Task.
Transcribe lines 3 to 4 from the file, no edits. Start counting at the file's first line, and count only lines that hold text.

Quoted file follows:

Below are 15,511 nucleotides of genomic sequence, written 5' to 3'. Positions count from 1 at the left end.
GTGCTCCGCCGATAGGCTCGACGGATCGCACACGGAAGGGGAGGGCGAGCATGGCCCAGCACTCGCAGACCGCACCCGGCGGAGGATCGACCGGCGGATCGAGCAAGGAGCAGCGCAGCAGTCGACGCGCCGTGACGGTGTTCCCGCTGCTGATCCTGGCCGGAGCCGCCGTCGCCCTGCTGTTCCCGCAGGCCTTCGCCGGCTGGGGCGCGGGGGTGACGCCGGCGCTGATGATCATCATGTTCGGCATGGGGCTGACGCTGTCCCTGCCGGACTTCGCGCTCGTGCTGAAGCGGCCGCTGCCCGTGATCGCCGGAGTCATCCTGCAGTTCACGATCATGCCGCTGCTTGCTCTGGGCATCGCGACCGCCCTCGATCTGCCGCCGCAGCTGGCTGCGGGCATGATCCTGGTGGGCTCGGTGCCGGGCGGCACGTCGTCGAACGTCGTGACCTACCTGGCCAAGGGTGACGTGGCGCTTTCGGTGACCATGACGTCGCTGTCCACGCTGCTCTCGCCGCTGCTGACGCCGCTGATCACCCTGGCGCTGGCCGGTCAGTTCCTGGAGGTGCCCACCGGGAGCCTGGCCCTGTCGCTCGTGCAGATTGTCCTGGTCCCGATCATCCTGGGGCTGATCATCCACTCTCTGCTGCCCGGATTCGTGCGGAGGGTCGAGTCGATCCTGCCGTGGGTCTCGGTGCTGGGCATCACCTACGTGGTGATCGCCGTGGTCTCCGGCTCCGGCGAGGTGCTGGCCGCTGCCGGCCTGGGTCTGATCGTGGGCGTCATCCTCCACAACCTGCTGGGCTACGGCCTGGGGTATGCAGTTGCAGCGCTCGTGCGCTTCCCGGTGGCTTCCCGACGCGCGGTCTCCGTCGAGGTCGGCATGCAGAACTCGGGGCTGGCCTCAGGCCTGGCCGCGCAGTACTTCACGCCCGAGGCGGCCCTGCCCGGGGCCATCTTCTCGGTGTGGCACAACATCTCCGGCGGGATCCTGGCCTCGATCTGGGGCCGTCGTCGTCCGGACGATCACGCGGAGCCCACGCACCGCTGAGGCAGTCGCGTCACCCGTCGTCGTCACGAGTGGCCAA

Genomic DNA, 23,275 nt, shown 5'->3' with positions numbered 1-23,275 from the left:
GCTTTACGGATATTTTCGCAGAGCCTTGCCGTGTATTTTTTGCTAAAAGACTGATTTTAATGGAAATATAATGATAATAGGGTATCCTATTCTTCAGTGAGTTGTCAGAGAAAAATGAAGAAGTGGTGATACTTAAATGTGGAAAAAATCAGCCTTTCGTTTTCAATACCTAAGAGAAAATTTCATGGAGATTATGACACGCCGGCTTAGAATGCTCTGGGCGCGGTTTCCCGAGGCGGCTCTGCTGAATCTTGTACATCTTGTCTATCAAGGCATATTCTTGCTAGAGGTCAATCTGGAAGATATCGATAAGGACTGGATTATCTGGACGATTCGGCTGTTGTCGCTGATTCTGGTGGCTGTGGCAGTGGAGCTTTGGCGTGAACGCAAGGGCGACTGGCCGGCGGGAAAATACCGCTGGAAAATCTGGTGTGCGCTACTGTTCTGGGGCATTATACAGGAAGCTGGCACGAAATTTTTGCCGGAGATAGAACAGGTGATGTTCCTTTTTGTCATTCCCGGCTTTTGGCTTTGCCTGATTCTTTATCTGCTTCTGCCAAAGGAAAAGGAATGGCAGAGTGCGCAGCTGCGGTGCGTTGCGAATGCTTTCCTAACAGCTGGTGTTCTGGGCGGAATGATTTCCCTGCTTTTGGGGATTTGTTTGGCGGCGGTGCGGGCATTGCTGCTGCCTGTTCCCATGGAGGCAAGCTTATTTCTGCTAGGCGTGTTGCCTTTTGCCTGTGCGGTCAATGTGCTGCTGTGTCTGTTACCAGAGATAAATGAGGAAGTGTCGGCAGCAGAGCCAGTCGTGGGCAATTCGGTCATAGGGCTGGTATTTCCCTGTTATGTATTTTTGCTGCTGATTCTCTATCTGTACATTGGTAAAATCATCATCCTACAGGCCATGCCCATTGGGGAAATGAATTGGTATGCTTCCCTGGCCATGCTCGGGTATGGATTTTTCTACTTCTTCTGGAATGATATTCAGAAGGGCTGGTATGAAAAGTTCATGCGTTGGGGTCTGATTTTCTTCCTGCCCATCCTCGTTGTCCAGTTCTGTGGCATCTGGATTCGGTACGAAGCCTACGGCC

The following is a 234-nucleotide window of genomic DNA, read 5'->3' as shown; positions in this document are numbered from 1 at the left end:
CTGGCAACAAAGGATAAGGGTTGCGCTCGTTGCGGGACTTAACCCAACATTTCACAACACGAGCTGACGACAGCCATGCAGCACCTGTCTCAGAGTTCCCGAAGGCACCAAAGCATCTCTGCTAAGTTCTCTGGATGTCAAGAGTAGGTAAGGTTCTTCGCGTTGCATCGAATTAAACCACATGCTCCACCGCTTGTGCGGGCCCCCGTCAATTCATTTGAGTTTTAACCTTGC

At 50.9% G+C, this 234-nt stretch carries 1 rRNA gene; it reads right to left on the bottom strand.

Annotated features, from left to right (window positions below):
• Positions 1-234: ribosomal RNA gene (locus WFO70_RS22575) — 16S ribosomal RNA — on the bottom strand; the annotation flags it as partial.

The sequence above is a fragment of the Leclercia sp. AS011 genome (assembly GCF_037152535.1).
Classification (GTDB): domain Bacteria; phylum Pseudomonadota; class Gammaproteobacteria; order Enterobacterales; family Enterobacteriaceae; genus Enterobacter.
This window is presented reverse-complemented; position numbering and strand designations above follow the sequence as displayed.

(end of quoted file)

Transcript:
Genomic DNA, 23,275 nt, shown 5'->3' with positions numbered 1-23,275 from the left:
GCTTTACGGATATTTTCGCAGAGCCTTGCCGTGTATTTTTTGCTAAAAGACTGATTTTAATGGAAATATAATGATAATAGGGTATCCTATTCTTCAGTGAGTTGTCAGAGAAAAATGAAGAAGTGGTGATACTTAAATGTGGAAAAAATCAGCCTTTCGTTTTCAATACCTAAGAGAAAATTTCATGGAGATTATGACACGCCGGCTTAGAATGCTCTGGGCGCGGTTTCCCGAGGCGGCTCTGCTGAATCTTGTACATCTTGTCTATCAAGGCATATTCTTGCTAGAGGTCAATCTGGAAGATATCGATAAGGACTGGATTATCTGGACGATTCGGCTGTTGTCGCTGATTCTGGTGGCTGTGGCAGTGGAGCTTTGGCGTGAACGCAAGGGCGACTGGCCGGCGGGAAAATACCGCTGGAAAATCTGGTGTGCGCTACTGTTCTGGGGCATTATACAGGAAGCTGGCACGAAATTTTTGCCGGAGATAGAACAGGTGATGTTCCTTTTTGTCATTCCCGGCTTTTGGCTTTGCCTGATTCTTTATCTGCTTCTGCCAAAGGAAAAGGAATGGCAGAGTGCGCAGCTGCGGTGCGTTGCGAATGCTTTCCTAACAGCTGGTGTTCTGGGCGGAATGATTTCCCTGCTTTTGGGGATTTGTTTGGCGGCGGTGCGGGCATTGCTGCTGCCTGTTCCCATGGAGGCAAGCTTATTTCTGCTAGGCGTGTTGCCTTTTGCCTGTGCGGTCAATGTGCTGCTGTGTCTGTTACCAGAGATAAATGAGGAAGTGTCGGCAGCAGAGCCAGTCGTGGGCAATTCGGTCATAGGGCTGGTATTTCCCTGTTATGTATTTTTGCTGCTGATTCTCTATCTGTACATTGGTAAAATCATCATCCTACAGGCCATGCCCATTGGGGAAATGAATTGGTATGCTTCCCTGGCCATGCTCGGGTATGGATTTTTCTACTTCTTCTGGAATGATATTCAGAAGGGCTGGTATGAAAAGTTCATGCGTTGGGGTCTGATTTTCTTCCTGCCCATCCTCGTTGTCCAGTTCTGTGGCATCTGGATTCGGTACGAAGCCTACGGCC